The only thing I would change (other than the tart shell) was the raspberry jam. I had cut down the sugar by 15%, but I still found it too sweet. The boyfriend had the brilliant idea of adding spirits to the jam. I had great success with a vodka cranberry sauce last Thanksgiving, so a vodka raspberry jam could totally work. A splash of Grand Marnier probably wouldn't hurt, either...

* All recipes adopted from Chocolate Desserts

I. Raspberry Jam 
(This makes 1 1/2 cups of jam, twice as much as you'd need for the tart. But you can use it for so many things, including eating it with a spoon.)

1 pound (450 g) raspberries (I used frozen)
1 1/3 (270 g) cups sugar
1 tablespoon freshly squeezed lemon juice (I just squeezed in half a lemon)

Process the berries in a food processor for 5 minutes to release the pectin in the seeds (did you know that blending raspberries turns them a violent shade of magenta?).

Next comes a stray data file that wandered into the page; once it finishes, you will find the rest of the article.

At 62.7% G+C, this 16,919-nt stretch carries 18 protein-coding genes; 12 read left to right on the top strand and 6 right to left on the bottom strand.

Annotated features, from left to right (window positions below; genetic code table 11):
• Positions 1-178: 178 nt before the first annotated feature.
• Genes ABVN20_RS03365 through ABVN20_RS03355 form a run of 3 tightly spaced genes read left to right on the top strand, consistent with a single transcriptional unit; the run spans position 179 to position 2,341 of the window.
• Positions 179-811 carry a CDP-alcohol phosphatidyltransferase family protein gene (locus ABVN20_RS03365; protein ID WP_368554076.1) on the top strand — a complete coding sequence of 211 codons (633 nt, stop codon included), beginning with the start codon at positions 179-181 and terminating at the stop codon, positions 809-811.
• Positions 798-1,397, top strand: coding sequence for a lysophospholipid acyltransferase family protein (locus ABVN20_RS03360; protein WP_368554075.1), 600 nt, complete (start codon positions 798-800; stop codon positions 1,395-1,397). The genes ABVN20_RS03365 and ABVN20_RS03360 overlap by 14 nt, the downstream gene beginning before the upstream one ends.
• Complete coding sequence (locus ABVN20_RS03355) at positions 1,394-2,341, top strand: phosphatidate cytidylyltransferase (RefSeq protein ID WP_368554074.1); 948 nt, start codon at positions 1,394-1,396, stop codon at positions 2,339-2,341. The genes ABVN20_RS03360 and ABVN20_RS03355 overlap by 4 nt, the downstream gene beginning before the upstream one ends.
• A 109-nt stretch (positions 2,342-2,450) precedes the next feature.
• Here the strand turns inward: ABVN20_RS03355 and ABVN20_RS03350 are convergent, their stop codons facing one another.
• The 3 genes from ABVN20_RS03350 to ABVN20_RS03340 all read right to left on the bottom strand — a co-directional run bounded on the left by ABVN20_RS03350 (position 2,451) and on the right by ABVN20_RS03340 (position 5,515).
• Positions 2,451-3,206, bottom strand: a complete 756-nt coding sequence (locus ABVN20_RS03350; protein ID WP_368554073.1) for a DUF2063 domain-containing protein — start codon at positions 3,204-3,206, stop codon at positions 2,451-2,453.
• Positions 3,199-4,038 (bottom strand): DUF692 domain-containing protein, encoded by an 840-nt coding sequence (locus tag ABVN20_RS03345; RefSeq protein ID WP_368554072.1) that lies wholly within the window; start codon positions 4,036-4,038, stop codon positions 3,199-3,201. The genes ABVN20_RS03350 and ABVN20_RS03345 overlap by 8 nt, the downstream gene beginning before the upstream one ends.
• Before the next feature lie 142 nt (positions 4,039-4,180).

Cook the raspberry puree with sugar in a heavy-bottomed pot until it comes to a boil, stirring occasionally. Cook for 10-15 minutes until the jam thickens slightly and the bubbles look clear. You'll be able to tell because the jam turns from magenta to deep red, and it becomes translucent. Take off the heat and stir in the lemon juice to taste. It can be kept in the refrigerator for about 1 month.

II. Bittersweet Chocolate Milk Ganache
(This makes 2 cups. If you like the ganache layer on the thin side, like me, you can fill two 9" tart shells.)

9 oz (260 g)  bittersweet chocolate, finely chopped.
1 cup (250 g) whole milk
1 stick plus 1 tablespoon (130 g) butter, at room temperature